By Owen Daugherty, NASFAA Staff Reporter
Parent PLUS loans are again receiving scrutiny following a recent report from The Wall Street Journal detailing how some institutions of higher education are promoting the loans as an option to parents to finance their child’s higher education pursuits.
The use of these types of loans has become more prevalent in recent years, though they have come with increased skepticism as the number of families taking out Parent PLUS loans has resulted in parents now borrowing more than undergraduates take out in loans, according to the news outlet’s analysis of federal data.
PLUS loans are only available to parents and graduate students and differ from traditional student loans in several key ways. For one, borrowers can take out as much is need up to the cost of attendance minus any other financial aid received to cover the cost of tuition, and there is no aggregate limit. Additionally, unlike Direct Loans, borrowers with Parent PLUS loans may have difficulty enrolling in an income-driven repayment plan, meaning if a family or parent were to experience a loss of income, they could be saddled with an unaffordable monthly payment.
The Journal notes these loans have been “a boon in particular for aspirational private colleges, allowing them to charge nearly as much as some top-tier schools but not provide the same level of financial help from the schools’ coffers.”
Notably, the article reports those most often taking out Parent PLUS loans are those who can often least afford costly tuition prices and the difference left over after scholarships and financial aid are taken into account.
While Parent PLUS loans are eligible for some of the same forgiveness programs as other federal student loans, such as borrower defense to repayment, a Total and Permanent Disability (TPD) discharge, and Public Service Loan Forgiveness (PSLF), those programs have narrow and confusing eligibility requirements for borrowers.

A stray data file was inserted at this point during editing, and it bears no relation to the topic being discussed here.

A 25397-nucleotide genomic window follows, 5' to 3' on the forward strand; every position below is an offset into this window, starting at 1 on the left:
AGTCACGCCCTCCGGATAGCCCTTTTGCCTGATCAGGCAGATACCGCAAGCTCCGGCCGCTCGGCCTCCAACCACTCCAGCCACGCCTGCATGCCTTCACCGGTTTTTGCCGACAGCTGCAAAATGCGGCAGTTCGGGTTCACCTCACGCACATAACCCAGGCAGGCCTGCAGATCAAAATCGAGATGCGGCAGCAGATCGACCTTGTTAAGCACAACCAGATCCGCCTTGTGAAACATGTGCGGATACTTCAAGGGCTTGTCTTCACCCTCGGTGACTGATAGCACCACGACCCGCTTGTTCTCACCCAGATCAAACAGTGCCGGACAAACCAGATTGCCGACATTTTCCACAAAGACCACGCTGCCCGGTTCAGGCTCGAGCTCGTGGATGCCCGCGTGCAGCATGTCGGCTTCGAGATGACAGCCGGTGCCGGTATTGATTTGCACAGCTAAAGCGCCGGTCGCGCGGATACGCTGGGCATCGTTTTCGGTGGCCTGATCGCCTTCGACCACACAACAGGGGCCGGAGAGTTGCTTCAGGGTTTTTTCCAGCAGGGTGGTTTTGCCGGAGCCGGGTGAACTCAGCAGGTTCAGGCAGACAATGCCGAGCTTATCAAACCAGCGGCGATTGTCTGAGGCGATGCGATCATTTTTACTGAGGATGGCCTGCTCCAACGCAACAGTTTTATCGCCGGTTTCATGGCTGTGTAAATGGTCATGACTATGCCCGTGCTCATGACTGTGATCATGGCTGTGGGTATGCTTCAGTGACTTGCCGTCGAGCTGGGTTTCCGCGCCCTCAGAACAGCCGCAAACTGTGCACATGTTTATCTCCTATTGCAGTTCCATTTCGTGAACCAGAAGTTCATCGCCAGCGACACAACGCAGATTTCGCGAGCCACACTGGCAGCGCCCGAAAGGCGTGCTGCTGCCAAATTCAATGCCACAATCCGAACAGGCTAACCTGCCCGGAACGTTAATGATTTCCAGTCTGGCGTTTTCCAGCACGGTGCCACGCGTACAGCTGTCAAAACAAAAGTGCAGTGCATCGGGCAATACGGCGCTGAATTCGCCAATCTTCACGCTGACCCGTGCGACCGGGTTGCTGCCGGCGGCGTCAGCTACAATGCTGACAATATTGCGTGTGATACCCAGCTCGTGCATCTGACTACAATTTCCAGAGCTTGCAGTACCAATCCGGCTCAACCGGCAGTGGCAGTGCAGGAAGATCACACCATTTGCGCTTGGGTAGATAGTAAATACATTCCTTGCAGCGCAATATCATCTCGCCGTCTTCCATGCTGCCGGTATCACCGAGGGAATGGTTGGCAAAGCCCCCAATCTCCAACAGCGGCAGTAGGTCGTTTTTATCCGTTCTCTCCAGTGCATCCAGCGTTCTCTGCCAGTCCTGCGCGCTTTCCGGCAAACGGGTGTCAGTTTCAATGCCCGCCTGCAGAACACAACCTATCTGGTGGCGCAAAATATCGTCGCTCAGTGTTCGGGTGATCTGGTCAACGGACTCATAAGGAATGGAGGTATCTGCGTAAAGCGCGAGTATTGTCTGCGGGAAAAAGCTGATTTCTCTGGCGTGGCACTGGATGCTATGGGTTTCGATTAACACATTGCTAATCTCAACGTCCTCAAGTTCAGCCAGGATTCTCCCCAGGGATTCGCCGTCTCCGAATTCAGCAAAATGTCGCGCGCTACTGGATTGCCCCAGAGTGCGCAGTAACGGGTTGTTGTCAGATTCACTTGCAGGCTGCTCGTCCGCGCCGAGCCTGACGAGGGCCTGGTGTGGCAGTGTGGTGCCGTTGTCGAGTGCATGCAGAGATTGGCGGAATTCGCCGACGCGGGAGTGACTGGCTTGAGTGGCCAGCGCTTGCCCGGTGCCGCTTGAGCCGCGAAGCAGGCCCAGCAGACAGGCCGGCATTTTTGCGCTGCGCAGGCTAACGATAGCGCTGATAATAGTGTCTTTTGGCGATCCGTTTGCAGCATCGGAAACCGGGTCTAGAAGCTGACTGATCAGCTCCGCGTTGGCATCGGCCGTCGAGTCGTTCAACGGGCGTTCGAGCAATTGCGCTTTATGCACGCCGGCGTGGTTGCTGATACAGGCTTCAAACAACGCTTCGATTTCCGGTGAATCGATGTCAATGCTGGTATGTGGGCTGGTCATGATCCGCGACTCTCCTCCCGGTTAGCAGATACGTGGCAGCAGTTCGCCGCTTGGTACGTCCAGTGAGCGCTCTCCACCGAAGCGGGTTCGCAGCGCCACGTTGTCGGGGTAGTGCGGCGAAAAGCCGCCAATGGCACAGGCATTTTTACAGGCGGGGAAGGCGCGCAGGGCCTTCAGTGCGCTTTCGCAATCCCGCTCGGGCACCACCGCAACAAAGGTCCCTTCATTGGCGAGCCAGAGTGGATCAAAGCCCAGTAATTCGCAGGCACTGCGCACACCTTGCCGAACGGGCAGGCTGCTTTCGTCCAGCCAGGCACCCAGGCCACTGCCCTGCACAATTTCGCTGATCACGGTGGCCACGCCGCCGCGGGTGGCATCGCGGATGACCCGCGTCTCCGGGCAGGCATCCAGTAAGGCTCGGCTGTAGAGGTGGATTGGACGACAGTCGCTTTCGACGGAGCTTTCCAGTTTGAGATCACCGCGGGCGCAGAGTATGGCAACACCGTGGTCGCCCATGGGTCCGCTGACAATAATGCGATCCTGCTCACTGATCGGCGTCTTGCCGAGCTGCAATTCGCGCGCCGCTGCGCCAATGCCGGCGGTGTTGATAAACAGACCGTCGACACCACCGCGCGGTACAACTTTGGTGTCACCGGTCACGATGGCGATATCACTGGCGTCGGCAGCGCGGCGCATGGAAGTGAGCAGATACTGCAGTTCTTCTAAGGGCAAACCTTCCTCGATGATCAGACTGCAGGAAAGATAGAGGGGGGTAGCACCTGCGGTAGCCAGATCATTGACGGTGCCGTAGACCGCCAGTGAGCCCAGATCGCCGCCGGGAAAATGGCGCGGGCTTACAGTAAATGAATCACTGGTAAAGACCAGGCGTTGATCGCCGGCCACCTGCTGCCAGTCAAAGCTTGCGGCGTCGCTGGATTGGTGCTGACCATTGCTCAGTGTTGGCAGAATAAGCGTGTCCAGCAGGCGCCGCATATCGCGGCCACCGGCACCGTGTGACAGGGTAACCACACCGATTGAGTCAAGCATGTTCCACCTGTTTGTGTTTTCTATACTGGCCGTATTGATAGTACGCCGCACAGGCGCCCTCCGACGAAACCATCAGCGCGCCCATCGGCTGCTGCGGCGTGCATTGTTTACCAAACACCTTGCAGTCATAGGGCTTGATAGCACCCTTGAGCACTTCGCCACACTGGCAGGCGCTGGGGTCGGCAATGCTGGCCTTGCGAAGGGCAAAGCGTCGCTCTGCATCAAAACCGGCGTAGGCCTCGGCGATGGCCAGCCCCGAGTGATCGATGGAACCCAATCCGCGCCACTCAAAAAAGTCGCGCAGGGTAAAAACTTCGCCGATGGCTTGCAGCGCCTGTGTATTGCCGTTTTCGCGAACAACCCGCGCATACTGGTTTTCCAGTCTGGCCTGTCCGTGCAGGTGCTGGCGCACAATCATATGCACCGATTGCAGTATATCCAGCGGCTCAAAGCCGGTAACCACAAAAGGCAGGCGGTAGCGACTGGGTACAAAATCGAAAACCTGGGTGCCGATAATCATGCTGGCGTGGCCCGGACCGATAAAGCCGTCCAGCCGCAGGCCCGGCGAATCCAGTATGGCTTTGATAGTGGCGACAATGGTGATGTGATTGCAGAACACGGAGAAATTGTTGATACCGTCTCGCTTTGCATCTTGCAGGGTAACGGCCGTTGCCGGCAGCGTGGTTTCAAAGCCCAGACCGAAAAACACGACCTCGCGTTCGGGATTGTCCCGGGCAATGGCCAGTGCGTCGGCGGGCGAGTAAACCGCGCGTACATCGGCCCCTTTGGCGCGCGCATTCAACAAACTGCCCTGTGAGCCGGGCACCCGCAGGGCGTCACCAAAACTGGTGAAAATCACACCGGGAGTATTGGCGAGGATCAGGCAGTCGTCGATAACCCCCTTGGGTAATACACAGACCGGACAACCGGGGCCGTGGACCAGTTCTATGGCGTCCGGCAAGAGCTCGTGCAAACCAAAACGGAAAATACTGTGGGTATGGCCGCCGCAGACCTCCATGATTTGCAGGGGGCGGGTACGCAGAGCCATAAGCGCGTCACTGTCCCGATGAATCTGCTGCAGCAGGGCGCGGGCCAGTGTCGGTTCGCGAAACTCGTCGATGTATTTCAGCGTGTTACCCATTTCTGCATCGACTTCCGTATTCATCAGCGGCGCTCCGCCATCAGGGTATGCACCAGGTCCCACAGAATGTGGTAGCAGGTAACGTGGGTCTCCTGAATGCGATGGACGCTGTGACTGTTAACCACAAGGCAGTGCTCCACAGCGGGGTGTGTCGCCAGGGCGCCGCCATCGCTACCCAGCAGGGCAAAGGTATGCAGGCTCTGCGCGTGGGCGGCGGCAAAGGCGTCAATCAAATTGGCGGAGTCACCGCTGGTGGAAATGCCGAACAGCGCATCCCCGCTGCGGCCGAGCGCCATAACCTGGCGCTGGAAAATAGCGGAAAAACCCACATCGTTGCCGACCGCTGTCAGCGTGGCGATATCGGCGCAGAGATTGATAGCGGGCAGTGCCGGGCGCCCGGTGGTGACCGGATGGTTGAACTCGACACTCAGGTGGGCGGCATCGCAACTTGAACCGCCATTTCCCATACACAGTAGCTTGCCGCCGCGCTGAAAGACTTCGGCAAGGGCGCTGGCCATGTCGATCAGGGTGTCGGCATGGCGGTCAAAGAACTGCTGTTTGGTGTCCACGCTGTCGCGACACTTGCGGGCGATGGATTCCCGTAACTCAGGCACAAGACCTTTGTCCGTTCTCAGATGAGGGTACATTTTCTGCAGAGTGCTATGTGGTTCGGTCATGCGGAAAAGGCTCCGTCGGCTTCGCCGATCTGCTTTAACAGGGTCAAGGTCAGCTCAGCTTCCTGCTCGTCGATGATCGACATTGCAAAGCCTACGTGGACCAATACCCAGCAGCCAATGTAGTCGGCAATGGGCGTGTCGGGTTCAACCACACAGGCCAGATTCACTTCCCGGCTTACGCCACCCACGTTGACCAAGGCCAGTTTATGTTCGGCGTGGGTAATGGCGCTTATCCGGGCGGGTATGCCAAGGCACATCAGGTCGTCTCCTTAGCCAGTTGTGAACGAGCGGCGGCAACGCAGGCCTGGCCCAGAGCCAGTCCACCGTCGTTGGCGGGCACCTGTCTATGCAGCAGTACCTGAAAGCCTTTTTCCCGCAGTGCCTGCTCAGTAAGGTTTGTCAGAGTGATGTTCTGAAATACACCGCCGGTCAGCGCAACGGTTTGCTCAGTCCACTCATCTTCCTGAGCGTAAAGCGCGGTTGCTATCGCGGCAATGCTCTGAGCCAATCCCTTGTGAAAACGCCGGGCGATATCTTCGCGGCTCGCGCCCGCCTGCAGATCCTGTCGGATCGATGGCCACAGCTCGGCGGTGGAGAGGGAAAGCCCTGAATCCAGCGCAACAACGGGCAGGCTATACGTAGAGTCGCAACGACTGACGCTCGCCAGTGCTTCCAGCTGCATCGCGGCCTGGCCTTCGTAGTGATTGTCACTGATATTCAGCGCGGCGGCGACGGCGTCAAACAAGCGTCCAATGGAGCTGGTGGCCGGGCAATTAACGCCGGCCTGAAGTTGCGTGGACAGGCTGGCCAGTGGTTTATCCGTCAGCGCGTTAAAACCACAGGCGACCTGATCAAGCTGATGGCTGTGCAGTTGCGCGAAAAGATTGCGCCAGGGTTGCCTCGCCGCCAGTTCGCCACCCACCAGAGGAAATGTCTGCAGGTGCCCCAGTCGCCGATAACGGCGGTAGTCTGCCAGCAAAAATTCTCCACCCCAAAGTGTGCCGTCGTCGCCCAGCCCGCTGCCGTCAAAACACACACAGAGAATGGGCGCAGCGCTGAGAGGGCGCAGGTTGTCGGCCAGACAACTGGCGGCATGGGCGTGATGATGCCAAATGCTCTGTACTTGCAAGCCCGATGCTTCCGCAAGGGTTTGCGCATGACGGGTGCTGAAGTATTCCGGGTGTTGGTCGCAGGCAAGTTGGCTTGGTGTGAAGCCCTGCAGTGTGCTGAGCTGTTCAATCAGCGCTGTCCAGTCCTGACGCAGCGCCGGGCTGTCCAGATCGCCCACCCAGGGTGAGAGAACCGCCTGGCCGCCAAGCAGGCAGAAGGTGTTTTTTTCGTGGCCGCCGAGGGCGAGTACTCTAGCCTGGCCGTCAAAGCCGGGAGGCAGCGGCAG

At least part of the problem is the unfavorable terms of a Parent PLUS loan compared to other student loans offered by the federal government. As of July 1, PLUS loans had an interest rate of 6.28%, compared with 3.73% for Direct subsidized and unsubsidized loans for undergraduates. Additionally, PLUS loans have an origination fee quadruple that of federal student loans.
NASFAA has advocated for the elimination of all origination fees, which function more like a “hidden student loan tax.” The fees, NASFAA wrote in an issue brief, are a relic of bank-based student lending that increases complexity in the federal student loan system.
There is some conversation on the topic in Congress. To combat the disproportionate interest rates, Rep. Marcia Fudge (D-Ohio) in 2019 introduced a bill that called for capping the interest rates of Parent PLUS loans, allowing for income-based repayment plans to be used for the loans, and mandating counseling for all borrowers.
Sen. Chuck Grassley (R-Iowa) introduced a bill that would prohibit financial aid offices from including a PLUS loan amount on financial aid notifications. The bill states that federal PLUS loans can only be included as "additional funding options" on the award offer, and if the institution chooses to include them, it cannot include suggested borrowing amounts.
While neither bills have picked up much momentum in Congress, it underscores the desire for changes to come to these types of loans. What originally began as a student loan program to fill a funding gap for middle- and upper-income families has devolved into a problematic program that is exacerbating the racial wealth gap for Black families.
And the problems plaguing the program over the years have been well-documented. Numerous reports have identified issues and potential solutions, ranging from a lack of strict federal standards on the loans to the fact that there are no measures in place to hold institutions accountable who encourage parents to borrow beyond their means.
Additionally, the loan program is becoming increasingly less popular among borrowers. According to a recent survey conducted by The Harris Poll on behalf of NerdWallet, 1 in 3 with a federal Parent PLUS loan say they wouldn’t have taken out the loan if they could have a do-over. Of PLUS loan borrowers, 27% surveyed said they wish they had taken out a lower loan amount.
Advocates are hoping further investment in the federal Pell Grant program will help offset the need for low-income families to bridge the gap when it comes to being able to afford costly tuition bills.